Gholam, an Afghan National Army soldier, stands guard next to Darul Aman Palace or abode of peace, a European-style palace 10 miles outside of the center of Kabul, on Sept. 6, 2009. UPI/Mohammad Kheirkhah | License Photo
WASHINGTON, Oct. 23 (UPI) -- On May 21, 2002, U.S. Army Gen. Tommy Franks, commander of U.S. Central Command, said to reporters, "I am pleased that our forces have begun training the Afghan National Army."
Franks also stated that training the Afghan army will "certainly be one of our more important projects in the days, weeks (and) months ahead, because the national army of Afghanistan is going to be an essential element of their long-term security."
On Sept. 21, 2006, U.S. Marine Corps Gen. James Jones, now President Barack Obama's national security adviser, told the Senate Foreign Relations Committee, "By far, the Afghan National Army is the most successful pillar of our reconstruction efforts to date."
According to U.S. Army Gen. Stanley McChrystal's Aug. 30 recommendations for a new strategy in Afghanistan, one of the four main pillars to accomplish the mission and defeat the insurgency is to increase the size and accelerate the growth of the Afghan National Security Force and radically enhance partnership at every level to improve effectiveness and prepare them to take the lead in security operations.
After almost eight years of effort, the Kabul Military Training Center reports that the Afghan National Army now numbers between 88,000 and 92,000 soldiers.
McChrystal admits that after eight years of recruitment and training, the Afghan National Army and the Afghan National Police are not sufficiently effective to take ownership of Afghanistan's security. He said, "The Afghan National Army must accelerate growth to the target strength of 134,000 by fall 2010, with the institutional flexibility to continue that growth to a new target ceiling of 240,000."
Even Franks in 2002 did not delude himself into thinking that training and integrating a force comprised of tribal and factional members into an Afghan National Army would be easy.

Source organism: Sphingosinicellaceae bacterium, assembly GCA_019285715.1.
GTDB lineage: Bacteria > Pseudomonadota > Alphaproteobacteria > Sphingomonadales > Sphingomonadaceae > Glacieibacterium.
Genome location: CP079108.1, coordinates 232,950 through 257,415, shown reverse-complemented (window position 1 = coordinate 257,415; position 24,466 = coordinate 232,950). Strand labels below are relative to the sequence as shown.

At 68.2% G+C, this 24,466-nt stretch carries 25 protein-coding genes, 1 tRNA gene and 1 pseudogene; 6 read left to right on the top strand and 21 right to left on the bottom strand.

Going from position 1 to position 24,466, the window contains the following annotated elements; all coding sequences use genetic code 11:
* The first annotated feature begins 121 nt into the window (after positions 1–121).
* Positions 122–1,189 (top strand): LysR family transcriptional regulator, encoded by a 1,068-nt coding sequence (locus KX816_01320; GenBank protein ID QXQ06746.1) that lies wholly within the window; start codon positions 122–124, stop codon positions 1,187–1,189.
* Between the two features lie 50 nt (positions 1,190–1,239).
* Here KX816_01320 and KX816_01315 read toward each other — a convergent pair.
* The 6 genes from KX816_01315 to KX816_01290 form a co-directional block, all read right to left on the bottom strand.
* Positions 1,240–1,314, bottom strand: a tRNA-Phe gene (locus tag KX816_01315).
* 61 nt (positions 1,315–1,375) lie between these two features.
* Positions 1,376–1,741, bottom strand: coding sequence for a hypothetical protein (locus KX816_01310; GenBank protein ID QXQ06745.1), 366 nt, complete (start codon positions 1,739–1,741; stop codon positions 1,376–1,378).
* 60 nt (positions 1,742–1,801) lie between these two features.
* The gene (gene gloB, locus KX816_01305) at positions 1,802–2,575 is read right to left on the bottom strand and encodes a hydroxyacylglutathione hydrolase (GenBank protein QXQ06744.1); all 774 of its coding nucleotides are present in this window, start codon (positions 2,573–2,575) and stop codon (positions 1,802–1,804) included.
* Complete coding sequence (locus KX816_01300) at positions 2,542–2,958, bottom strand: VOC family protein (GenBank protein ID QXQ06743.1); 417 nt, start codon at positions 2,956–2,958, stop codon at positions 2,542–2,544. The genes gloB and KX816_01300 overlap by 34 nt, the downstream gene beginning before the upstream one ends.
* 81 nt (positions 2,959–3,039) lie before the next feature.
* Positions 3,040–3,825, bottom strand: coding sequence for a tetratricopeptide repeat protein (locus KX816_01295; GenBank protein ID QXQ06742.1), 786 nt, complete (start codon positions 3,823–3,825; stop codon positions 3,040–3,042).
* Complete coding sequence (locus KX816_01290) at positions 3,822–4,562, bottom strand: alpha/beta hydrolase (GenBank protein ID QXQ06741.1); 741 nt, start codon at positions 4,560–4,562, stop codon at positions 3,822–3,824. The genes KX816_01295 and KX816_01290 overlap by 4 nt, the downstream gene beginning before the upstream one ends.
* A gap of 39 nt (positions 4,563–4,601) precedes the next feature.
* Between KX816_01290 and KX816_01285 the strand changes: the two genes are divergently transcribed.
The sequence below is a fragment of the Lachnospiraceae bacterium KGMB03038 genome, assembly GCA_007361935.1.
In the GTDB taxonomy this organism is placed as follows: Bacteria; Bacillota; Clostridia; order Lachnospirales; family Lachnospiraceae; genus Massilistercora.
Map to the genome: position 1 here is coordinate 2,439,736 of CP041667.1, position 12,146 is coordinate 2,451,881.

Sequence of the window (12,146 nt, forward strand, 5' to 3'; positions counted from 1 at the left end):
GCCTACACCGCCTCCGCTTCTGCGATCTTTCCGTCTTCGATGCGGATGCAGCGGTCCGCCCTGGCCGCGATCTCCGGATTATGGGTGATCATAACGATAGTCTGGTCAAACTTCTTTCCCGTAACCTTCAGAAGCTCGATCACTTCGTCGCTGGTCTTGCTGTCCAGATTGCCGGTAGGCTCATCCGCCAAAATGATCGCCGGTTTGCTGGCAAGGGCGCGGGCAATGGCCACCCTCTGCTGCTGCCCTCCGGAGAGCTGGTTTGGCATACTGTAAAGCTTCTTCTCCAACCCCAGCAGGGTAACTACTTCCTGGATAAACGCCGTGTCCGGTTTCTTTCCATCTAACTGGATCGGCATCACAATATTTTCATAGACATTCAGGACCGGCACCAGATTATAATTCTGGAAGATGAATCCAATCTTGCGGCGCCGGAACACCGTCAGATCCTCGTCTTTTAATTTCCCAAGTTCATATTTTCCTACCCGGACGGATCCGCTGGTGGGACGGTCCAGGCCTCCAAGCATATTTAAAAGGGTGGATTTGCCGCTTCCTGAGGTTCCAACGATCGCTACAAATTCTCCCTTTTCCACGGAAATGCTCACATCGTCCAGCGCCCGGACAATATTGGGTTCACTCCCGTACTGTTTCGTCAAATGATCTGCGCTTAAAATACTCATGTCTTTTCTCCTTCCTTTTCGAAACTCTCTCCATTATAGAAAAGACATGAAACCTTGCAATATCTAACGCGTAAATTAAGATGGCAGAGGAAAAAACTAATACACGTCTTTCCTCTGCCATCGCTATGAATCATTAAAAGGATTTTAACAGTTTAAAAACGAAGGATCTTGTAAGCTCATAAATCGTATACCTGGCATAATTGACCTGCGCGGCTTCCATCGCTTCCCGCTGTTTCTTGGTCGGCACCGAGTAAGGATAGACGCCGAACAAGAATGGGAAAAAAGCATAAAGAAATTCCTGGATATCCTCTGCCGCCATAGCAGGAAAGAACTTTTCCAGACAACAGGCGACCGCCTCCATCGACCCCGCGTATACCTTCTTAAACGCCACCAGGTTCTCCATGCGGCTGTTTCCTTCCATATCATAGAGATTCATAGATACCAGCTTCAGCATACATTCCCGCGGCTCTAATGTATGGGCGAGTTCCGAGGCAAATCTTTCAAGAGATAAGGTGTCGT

In her superbly written article "Meet the Afghan Army," first published by TomDispatch, Ann Jones provides personal and direct observations on this subject. She places her first fly in official Washington's ointment by noting, "Afghans do not think or act like Americans. Yet Americans in power refuse to grasp that inconvenient point."
Based on years of experience in Afghanistan, Jones said she believes there is little trust among these units composed of various tribal factions and that "these impoverished men in a country without work have joined the Afghan National Army for what they can get out of it (and keep or sell) -- and that doesn't include democracy or glory."
She notes that many recruits do not return for duty after their 10-week basic training and others "re-enlist" under a different name to get an additional 10 weeks' pay. Some may be Taliban gaining valuable insight into tactics, techniques and procedures. Furthermore, Jones raises the inconvenient question of where the 90,000-strong Afghan National Army was when 4,000 U.S. Marines went into Helmand province with only 600 Afghans in support.
Similar views are expressed by individuals inside the training program. A retired American senior non-commissioned officer and a contractor training the Afghan army wrote in an August report that the United States is spending too much time building relationships rather than building capability. We continue to shoot ourselves in the foot by discarding without consideration observations made and insights gained through working with the Afghans locally and continually miss opportunities to integrate Afghan resources and build confidence in coalition capacity.
Either by setting expectations too low or not effectively partnering, the United States and the International Security Assistance Force prime themselves for failure. According to the senior NCO we have built a welfare state within the Afghan National Army instead of a committed and competent coalition partner.
It is clear that we will not defeat the insurgency and accomplish our mission of a stable and secure Afghanistan without a viable and effective Afghan security force.
On Jan. 16, 2007, U.S. Army Lt. Gen. Karl Eikenberry, now Obama's ambassador to Afghanistan, told a press gathering in Kabul, "We can help train an army, we can help equip an army, we can help build facilities for the army, but only the Afghan people can breathe a soul into that army."
By not adequately understanding the Afghan culture and adjusting our efforts accordingly, perhaps we are unintentionally sucking the soul out of that army.
(Lawrence Sellin, Ph.D., is a colonel in the U.S. Army Reserve and a veteran of Afghanistan and Iraq.)
(United Press International's "Outside View" commentaries are written by outside contributors who specialize in a variety of important issues. The views expressed do not necessarily reflect those of United Press International. In the interests of creating an open forum, original submissions are invited.)